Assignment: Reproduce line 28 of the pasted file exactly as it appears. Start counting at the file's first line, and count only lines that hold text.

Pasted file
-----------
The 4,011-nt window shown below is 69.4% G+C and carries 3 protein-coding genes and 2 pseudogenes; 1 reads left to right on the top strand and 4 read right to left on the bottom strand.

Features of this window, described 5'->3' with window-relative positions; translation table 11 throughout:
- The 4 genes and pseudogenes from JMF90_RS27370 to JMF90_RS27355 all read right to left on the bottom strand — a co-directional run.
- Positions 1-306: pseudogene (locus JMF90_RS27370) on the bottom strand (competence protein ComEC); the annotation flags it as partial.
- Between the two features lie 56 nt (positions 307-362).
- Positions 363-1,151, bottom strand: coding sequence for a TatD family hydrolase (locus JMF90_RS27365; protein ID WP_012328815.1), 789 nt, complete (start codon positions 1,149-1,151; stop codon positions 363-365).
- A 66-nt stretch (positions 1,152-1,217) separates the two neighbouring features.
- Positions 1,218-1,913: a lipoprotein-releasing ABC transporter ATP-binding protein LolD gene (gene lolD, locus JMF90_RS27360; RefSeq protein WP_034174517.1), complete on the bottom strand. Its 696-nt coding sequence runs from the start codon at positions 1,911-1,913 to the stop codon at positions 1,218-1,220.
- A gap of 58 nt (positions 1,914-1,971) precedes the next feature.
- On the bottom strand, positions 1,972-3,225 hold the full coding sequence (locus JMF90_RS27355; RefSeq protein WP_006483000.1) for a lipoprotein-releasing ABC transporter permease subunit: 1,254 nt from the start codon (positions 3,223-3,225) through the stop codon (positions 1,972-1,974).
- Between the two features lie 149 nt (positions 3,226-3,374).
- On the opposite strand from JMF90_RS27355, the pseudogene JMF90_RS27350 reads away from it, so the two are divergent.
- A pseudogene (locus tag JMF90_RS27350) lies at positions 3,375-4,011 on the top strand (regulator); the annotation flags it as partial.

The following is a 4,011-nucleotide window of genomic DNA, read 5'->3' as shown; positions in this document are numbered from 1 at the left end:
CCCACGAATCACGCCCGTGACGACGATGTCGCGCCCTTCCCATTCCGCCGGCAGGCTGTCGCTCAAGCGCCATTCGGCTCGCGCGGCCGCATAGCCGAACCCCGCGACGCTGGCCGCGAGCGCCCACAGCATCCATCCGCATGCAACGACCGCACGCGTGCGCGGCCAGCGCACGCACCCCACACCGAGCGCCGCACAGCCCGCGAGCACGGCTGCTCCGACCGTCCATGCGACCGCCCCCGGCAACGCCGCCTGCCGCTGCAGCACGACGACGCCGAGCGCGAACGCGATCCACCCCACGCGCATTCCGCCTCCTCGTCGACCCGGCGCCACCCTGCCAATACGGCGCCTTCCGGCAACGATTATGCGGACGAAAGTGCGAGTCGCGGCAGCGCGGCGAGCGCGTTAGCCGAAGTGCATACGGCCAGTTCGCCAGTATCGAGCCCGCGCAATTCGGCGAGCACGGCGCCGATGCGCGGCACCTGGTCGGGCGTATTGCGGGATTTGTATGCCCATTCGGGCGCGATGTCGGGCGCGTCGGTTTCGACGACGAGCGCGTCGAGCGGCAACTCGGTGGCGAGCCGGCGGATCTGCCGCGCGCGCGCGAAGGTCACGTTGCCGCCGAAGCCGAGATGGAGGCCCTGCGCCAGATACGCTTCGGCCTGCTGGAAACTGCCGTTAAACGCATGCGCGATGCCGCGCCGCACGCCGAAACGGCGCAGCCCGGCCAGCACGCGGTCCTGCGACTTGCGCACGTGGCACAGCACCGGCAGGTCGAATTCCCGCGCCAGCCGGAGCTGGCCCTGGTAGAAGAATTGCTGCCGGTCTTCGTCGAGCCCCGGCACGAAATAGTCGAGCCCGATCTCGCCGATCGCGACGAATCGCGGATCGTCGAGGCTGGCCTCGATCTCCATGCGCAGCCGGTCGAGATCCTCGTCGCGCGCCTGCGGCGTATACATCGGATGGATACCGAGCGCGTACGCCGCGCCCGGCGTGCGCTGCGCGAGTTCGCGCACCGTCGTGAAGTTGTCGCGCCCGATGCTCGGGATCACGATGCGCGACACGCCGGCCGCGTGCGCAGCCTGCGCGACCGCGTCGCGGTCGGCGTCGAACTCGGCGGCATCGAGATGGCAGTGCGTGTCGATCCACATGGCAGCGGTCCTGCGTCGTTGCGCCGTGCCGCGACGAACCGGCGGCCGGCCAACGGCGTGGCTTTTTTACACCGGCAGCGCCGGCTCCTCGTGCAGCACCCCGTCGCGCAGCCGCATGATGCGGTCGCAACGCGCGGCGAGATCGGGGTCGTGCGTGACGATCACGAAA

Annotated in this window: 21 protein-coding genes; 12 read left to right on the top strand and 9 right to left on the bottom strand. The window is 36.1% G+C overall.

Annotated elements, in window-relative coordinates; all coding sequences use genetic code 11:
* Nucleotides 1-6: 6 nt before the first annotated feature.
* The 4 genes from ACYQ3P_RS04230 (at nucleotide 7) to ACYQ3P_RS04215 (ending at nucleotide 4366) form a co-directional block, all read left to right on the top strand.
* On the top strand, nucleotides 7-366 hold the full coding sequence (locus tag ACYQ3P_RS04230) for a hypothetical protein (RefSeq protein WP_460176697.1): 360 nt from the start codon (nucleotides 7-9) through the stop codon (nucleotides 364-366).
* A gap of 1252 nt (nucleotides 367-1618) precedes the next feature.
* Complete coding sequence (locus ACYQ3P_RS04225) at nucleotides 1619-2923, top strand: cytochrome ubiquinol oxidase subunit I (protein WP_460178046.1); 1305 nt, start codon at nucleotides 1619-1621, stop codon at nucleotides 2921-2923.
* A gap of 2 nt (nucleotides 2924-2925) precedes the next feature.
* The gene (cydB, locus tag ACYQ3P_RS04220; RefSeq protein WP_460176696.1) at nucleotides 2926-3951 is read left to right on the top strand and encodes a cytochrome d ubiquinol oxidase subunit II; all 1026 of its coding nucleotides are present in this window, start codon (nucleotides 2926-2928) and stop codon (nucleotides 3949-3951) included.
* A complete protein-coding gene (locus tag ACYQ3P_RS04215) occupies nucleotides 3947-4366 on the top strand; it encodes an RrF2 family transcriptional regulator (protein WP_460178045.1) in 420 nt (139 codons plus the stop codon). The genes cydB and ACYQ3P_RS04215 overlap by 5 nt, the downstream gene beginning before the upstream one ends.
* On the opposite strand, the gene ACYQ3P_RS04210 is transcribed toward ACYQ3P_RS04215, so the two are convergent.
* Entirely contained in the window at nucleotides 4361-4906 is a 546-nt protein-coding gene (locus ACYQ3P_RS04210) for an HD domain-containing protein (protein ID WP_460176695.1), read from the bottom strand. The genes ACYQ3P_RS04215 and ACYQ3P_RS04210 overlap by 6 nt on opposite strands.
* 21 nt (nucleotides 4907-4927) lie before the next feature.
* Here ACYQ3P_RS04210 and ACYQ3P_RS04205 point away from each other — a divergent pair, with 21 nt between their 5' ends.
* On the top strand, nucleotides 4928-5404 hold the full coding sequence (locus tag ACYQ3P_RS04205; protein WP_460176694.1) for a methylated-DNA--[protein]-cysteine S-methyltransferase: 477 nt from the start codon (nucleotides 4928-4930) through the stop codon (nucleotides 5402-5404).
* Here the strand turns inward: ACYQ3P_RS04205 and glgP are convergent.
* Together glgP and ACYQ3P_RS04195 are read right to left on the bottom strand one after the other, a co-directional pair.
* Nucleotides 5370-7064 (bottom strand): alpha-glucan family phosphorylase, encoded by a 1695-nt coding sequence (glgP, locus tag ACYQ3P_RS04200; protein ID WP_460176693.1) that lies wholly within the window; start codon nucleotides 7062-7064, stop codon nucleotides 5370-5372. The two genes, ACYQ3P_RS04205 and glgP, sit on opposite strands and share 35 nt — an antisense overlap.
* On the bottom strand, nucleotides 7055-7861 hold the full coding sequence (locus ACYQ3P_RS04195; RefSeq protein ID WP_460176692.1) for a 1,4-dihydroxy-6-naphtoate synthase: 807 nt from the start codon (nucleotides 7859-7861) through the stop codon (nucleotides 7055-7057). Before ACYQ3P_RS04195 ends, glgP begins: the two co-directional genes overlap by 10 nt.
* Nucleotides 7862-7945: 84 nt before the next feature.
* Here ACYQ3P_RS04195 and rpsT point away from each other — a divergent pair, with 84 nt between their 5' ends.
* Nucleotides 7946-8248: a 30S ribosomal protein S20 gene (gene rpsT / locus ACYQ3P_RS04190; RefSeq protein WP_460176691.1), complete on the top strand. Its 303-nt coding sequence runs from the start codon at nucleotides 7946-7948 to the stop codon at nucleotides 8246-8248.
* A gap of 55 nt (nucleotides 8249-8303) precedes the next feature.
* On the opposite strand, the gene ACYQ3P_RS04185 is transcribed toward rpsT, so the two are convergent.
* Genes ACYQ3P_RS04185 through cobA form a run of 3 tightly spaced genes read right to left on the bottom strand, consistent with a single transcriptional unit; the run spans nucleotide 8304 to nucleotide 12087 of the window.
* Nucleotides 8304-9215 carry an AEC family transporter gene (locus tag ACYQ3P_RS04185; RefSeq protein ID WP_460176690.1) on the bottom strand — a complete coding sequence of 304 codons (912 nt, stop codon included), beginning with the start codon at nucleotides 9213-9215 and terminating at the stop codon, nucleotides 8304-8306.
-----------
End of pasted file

* 21 nt (nucleotides 4907-4927) lie before the next feature.